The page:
Common wisdom has always held that our metabolism slows as we age. People often gain weight around middle age; scientists themselves have speculated this is influenced by a decline in our bodies’ energy needs, which results in unintentional overeating. However, a new transnational study published in the esteemed journal
Researchers collaborating across 29 countries tested the metabolism of 6,421 people with an age range of 8 days old to 95 years old. To measure metabolism, the researchers used a mixture of heavy hydrogen and oxygen isotopes in water known as doubly labeled water. The isotopes were tracked through ingestion and elimination, giving the researchers the unique opportunity to measure the individual subject’s daily energy expenditure. The researchers then normalized their findings by weight to create a pound-for-pound comparison of metabolism at every age.
The results surprised even the experienced scientists working on the experiment. At birth, a baby’s metabolism is the same as the mother upon which it recently biologically depended. Their metabolic rate swiftly increases to a lifetime peak around age one. At this time, a baby’s metabolism is 50% higher than it will be as an adult. This means the child’s cells are burning energy at an exceptional rate.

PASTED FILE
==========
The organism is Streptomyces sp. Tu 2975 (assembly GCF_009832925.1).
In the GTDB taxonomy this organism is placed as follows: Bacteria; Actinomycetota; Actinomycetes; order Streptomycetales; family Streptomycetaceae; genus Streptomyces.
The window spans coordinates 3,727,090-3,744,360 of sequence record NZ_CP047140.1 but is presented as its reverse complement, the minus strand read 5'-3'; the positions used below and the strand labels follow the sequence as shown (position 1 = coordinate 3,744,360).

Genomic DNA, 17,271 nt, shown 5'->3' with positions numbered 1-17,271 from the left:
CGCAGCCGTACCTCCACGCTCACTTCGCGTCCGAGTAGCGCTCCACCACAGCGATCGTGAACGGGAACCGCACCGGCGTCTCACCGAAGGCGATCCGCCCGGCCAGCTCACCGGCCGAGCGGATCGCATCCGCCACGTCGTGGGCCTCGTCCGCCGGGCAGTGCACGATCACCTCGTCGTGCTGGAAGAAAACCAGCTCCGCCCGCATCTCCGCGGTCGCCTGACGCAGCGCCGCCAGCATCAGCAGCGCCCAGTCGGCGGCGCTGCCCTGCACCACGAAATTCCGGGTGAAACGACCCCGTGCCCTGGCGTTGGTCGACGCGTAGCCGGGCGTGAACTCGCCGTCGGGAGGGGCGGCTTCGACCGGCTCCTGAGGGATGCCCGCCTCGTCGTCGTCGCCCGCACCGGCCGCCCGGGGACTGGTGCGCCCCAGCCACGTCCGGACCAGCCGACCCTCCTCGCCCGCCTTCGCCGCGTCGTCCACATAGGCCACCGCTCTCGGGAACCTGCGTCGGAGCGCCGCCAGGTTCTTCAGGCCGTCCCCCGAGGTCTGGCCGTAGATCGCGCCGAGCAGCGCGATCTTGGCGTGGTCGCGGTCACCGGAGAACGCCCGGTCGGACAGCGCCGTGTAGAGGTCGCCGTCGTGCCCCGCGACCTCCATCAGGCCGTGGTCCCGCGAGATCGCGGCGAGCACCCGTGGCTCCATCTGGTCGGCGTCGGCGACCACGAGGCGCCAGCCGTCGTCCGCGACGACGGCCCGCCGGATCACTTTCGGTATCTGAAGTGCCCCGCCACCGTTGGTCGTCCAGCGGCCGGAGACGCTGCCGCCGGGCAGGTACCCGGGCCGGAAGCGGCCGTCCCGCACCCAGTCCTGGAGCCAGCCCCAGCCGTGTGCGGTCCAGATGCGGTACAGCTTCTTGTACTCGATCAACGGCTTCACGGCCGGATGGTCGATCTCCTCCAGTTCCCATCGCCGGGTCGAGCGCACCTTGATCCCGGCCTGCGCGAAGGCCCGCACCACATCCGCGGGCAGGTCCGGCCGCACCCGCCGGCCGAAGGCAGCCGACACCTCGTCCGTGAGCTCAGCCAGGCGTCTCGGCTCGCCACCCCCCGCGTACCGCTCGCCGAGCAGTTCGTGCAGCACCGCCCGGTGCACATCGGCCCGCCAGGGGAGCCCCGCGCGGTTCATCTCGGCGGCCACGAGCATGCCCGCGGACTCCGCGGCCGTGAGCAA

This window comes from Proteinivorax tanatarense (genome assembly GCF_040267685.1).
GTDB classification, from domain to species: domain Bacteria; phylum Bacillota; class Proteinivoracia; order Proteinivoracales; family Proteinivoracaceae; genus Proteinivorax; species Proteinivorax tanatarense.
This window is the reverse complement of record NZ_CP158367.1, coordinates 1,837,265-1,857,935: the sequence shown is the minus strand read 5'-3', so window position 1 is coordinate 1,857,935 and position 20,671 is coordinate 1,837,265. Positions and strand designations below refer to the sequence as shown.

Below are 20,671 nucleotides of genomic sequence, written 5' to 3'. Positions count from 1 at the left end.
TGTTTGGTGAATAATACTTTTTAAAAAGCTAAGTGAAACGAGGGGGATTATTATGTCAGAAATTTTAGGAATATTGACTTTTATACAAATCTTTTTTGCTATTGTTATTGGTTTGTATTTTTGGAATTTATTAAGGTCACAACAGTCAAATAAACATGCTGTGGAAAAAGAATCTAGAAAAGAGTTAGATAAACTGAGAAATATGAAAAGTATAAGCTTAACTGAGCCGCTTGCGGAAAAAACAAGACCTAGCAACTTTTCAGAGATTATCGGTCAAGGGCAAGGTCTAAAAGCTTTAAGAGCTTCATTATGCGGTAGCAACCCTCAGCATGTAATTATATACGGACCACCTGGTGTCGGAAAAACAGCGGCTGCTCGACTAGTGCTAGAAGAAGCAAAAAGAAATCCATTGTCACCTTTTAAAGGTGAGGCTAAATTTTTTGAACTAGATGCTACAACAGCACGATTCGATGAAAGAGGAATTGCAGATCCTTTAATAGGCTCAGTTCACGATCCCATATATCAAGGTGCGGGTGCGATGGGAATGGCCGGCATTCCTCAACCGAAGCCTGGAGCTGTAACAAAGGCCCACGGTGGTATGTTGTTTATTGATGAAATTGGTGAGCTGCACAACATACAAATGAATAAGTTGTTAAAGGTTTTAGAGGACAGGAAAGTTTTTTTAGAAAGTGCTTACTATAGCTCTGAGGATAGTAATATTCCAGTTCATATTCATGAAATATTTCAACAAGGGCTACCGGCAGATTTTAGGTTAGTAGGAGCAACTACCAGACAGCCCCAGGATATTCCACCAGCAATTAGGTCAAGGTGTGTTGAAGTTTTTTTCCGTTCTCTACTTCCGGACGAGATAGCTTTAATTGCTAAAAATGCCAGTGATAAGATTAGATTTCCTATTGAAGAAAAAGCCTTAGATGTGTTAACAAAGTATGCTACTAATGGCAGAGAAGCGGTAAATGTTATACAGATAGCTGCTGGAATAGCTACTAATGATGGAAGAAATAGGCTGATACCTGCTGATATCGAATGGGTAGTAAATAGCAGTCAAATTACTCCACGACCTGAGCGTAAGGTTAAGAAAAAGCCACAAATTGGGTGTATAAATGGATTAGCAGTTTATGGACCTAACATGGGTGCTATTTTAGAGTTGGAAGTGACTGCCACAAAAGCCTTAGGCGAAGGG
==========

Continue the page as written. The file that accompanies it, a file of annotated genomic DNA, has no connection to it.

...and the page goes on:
From age one, the rate declines gently until age 20. Surprisingly, the researchers found no spikes of metabolism during the growth spurts and changes of puberty. Another shocking piece of data concerns the middle life. During adulthood from age 20 to 60, metabolism was incredibly stable. The researchers noted that this implies the bodily thickening associated with middle age is likely not due to metabolism slowing, but probably because of other psychological changes of aging.
After age 60, metabolism does begin to decline. The rate of energy burning decreases by about 0.7% a year. By their 90s, a person needs 26% fewer calories every day versus their needs at middle age. The cells slow their activities and muscle mass is reduced. In short, we begin life with racing metabolisms, spend much of our years stably consuming energy, and finish life by slowing down.
Why is this research important? Well, firstly it helps debunk commonly held ideas about metabolism’s role in weight gain during adulthood. Secondly, data on metabolism can be critical to insuring medication is prescribed in the right dosages based on phase of life. Lastly, the data highlights the incredible importance of adequate nutrition in the first year of life, when a child’s metabolism is racing to help with all the critical growth of that time period. This data should be used to influence policy on reducing child hunger and malnutrition around the world, as the effects of the first year of life reverberate through the body and mind for years to come.